HANSON: --until the adjudicators know they can't adjudicate us because they don't have the -- the moral high ground. 

CARLSON: Well they definitely don't have the moral authority to decide who speaks. But I wonder if their assumption is right. So what -- what they're saying is that certain ideas are so bad that they cause violence. 


CARLSON: And I wonder if it's even possible for any society to ever squelch ideas. Doesn't that cause, and I'm not just saying this is a Left-Right phenomenon, it's such a human phenomenon, when you try and prevent people from having unapproved thoughts, don't you create extremism? 

HANSON: Yes. I -- I think that's a -- an age-old dilemma. It goes back to the Greeks. And we, in the West, have decided that we don't want the medicine to be worse than the disease of censorship and setting up as -- a censor board that tells us who can say what. 

So, we -- we err on the side of free speech. And it's especially pertinent when the people who are wanting to censor free speech right now don't want to do it symmetrically. They feel that-- 

CARLSON: Right. 

HANSON: --because they're more noble or that Donald Trump is some type of ogre that they have deserved because of their noble ends, any means necessary, to further their moral project. And I think that's got people very, very angry, and -- and sort of alienated. 

CARLSON: Well I mean anytime you have what is, in effect, a religious conversation, theological conversation that begins with "I'm a good person and you're not," how can you hope to make progress? How can you solve anything if one side believes itself to be saved, and the other damned?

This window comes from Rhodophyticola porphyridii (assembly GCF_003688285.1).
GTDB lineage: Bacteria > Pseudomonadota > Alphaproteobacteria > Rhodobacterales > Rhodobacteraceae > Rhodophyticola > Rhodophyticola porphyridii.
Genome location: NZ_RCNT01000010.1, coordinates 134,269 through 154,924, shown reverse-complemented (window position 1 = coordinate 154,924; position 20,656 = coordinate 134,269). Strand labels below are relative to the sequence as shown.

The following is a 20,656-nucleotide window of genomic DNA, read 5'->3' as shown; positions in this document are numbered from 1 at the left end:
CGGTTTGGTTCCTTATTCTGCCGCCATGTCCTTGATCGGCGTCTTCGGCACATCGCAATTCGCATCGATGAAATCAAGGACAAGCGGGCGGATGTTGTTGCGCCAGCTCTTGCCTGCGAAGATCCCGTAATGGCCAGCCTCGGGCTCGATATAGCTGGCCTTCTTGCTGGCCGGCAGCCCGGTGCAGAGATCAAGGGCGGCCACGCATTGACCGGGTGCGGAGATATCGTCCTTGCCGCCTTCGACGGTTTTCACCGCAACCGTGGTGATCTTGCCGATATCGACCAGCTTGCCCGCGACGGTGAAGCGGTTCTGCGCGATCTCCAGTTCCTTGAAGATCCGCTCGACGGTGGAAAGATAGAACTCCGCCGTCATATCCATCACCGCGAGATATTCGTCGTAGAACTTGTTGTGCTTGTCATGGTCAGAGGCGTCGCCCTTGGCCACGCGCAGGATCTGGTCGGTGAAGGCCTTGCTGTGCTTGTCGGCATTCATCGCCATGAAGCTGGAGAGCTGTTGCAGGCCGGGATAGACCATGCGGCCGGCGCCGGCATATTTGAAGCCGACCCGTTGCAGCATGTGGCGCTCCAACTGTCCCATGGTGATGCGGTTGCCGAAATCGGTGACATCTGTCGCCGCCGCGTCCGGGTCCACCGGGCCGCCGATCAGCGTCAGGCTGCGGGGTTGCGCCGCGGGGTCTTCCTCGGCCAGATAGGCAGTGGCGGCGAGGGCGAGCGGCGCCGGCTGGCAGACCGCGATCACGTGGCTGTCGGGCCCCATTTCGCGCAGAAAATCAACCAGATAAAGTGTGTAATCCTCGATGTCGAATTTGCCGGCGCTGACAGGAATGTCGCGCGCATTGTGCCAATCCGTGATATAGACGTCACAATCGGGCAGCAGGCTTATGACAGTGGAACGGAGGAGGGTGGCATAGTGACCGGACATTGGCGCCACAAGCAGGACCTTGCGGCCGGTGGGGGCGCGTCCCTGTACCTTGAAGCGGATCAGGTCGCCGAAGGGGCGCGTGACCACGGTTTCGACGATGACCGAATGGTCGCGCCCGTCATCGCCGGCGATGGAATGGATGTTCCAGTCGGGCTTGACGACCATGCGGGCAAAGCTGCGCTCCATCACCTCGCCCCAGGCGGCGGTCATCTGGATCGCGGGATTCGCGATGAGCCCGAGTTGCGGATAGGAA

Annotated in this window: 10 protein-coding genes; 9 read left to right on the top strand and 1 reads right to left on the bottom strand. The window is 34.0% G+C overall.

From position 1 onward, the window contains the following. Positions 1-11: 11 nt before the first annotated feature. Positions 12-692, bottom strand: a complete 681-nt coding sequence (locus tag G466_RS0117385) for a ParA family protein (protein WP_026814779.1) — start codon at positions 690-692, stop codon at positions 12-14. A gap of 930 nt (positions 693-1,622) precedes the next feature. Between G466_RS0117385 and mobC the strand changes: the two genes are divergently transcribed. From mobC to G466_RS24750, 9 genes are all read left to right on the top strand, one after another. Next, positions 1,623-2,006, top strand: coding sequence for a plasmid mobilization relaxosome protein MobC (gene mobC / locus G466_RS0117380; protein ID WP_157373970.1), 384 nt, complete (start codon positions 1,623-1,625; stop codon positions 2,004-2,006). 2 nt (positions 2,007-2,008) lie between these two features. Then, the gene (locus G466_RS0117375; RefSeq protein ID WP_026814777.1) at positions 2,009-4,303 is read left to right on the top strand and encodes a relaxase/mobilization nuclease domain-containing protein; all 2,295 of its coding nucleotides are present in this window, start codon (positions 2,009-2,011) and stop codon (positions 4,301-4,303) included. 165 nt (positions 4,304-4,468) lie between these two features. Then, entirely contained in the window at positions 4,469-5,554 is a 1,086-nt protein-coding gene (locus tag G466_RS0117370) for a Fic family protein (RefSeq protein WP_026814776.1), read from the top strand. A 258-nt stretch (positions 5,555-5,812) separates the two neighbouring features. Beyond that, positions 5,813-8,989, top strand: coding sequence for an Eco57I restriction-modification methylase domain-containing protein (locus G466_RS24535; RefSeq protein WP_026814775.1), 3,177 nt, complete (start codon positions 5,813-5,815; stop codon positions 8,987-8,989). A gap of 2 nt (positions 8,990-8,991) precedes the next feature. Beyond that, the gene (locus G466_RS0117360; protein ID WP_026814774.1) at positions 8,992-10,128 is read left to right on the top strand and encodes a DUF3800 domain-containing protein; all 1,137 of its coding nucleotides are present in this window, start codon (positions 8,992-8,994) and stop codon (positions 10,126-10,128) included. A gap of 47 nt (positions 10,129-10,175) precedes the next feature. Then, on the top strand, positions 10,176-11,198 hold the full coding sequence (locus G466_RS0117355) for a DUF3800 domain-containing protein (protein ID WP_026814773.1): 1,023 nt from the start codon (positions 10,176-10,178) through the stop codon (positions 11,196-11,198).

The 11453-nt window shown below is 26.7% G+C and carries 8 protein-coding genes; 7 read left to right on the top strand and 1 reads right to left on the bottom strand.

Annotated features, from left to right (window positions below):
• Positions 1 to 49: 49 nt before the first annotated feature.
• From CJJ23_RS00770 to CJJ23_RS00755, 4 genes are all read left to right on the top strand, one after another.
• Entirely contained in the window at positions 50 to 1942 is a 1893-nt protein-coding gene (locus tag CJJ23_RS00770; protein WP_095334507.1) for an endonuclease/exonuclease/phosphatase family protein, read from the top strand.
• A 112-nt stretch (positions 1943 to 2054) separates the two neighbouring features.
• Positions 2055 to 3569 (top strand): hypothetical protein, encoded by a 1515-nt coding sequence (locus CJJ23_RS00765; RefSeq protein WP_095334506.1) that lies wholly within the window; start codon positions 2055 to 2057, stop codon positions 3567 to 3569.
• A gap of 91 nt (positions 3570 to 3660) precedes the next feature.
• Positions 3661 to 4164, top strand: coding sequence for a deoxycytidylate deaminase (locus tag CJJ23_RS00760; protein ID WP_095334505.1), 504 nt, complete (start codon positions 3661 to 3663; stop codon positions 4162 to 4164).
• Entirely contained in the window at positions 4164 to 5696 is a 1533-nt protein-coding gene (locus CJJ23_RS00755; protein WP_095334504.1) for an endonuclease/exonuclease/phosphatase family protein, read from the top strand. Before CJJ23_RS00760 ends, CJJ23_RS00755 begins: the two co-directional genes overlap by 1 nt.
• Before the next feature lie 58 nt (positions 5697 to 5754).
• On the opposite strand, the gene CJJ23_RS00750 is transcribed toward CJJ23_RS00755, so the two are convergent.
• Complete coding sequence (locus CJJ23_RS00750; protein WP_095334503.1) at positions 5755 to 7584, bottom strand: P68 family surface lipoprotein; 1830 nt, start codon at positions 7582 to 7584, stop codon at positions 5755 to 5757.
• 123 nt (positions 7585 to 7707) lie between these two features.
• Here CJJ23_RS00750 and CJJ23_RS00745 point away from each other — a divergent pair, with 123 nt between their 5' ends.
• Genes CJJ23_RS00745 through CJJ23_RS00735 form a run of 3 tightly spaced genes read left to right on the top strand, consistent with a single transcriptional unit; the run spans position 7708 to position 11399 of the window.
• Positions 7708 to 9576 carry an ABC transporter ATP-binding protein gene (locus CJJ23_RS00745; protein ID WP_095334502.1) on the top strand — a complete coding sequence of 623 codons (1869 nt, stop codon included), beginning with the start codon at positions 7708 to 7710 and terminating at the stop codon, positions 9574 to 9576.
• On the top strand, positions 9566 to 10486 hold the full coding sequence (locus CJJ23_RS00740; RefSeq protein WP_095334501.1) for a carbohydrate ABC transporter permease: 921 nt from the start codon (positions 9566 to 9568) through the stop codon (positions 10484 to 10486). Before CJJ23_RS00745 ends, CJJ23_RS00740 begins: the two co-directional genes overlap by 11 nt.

HANSON: Yes. You -- you can't. And you have to be empirical. So, you have to say this particular act in this particular person's mind occurred because he heard this particular person say something or a climate. Nobody's been able to make that cause and effect-- 

CARLSON: That's right. 

HANSON: --and in absence of that, as I said, in a nanosecond all these half-educated people get on at some of the clips you played, and then they say, "I accuse you of all this." 

CARLSON: Right. 

HANSON: And nobody -- everybody's afraid. I mean we -- one -- you -- you and I are one, and you, especially, are one nanosecond away, one slipped word from being your head electronically chopped off. 


HANSON: And that's-- 

CARLSON: I'm aware of that. 

HANSON: --that's what we don't want. 

CARLSON: Every day I think that. 


CARLSON: But I think it's important -- more important than it's ever been to tell the truth and be honest. Professor -- thank you, professor. It's great to see you. 

HANSON: Well you have to speak up against it, yes, absolutely. 

CARLSON: Yes, I -- I think it's important. 

HANSON: Thank you. 

CARLSON: Robert Woodson is the President and the Founder of the Woodson Center. He's the Author of The Triumphs of Joseph, and he joins us tonight. 

Thank you very much for coming on, Mr. Woodson. You're one of the people we go to at a time like this. The obvious question is what do we do? I don't think either side wants to see the level of political intensity and rage that we're seeing right now. What's the answer to it? 

ROBERT WOODSON, THE WOODSON CENTER FOUNDER AND PRESIDENT, AMERICAN COMMUNITY DEVELOPMENT LEADER, "THE TRIUMPHS OF JOSEPH" AUTHOR: Well, we've been here before. During the 60s, during that era, when four little girls were blown to death-- 


WOODSON: --blew up in the church and Emmett Till was killed-- 


WOODSON: --and we -- we had the bombings of Dr. King's house, almost killing his wife and his child. Even in the presence of that, what -- what stimulated solutions were the Civil Rights Movement engaged in debate within itself.